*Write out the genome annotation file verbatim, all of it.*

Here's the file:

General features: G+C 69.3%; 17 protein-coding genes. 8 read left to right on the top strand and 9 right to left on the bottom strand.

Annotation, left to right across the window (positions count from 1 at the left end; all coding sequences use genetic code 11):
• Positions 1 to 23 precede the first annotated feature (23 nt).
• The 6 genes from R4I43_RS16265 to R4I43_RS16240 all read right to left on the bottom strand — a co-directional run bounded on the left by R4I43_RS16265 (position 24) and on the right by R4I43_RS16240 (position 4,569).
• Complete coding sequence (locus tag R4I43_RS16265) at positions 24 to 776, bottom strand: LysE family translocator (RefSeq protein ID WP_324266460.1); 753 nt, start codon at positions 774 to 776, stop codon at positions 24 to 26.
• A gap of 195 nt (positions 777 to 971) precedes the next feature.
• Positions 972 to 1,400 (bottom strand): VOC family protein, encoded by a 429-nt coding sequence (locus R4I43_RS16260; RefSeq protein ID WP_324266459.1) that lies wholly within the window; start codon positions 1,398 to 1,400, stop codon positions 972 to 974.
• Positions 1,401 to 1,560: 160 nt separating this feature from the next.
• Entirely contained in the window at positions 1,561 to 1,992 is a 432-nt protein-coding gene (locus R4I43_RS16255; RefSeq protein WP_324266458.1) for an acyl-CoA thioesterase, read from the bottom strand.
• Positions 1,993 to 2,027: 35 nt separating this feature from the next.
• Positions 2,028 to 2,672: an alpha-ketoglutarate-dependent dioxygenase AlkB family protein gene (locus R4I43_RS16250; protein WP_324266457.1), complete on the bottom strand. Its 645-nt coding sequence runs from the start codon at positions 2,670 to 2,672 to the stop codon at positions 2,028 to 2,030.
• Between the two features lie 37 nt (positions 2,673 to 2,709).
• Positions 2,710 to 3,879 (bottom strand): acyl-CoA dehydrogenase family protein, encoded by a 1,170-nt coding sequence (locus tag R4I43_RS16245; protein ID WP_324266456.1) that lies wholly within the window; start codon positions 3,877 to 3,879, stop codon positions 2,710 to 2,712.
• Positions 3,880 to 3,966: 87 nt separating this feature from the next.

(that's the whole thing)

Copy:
General features: G+C 69.3%; 17 protein-coding genes. 8 read left to right on the top strand and 9 right to left on the bottom strand.

Annotation, left to right across the window (positions count from 1 at the left end; all coding sequences use genetic code 11):
• Positions 1 to 23 precede the first annotated feature (23 nt).
• The 6 genes from R4I43_RS16265 to R4I43_RS16240 all read right to left on the bottom strand — a co-directional run bounded on the left by R4I43_RS16265 (position 24) and on the right by R4I43_RS16240 (position 4,569).
• Complete coding sequence (locus tag R4I43_RS16265) at positions 24 to 776, bottom strand: LysE family translocator (RefSeq protein ID WP_324266460.1); 753 nt, start codon at positions 774 to 776, stop codon at positions 24 to 26.
• A gap of 195 nt (positions 777 to 971) precedes the next feature.
• Positions 972 to 1,400 (bottom strand): VOC family protein, encoded by a 429-nt coding sequence (locus R4I43_RS16260; RefSeq protein ID WP_324266459.1) that lies wholly within the window; start codon positions 1,398 to 1,400, stop codon positions 972 to 974.
• Positions 1,401 to 1,560: 160 nt separating this feature from the next.
• Entirely contained in the window at positions 1,561 to 1,992 is a 432-nt protein-coding gene (locus R4I43_RS16255; RefSeq protein WP_324266458.1) for an acyl-CoA thioesterase, read from the bottom strand.
• Positions 1,993 to 2,027: 35 nt separating this feature from the next.
• Positions 2,028 to 2,672: an alpha-ketoglutarate-dependent dioxygenase AlkB family protein gene (locus R4I43_RS16250; protein WP_324266457.1), complete on the bottom strand. Its 645-nt coding sequence runs from the start codon at positions 2,670 to 2,672 to the stop codon at positions 2,028 to 2,030.
• Between the two features lie 37 nt (positions 2,673 to 2,709).
• Positions 2,710 to 3,879 (bottom strand): acyl-CoA dehydrogenase family protein, encoded by a 1,170-nt coding sequence (locus tag R4I43_RS16245; protein ID WP_324266456.1) that lies wholly within the window; start codon positions 3,877 to 3,879, stop codon positions 2,710 to 2,712.
• Positions 3,880 to 3,966: 87 nt separating this feature from the next.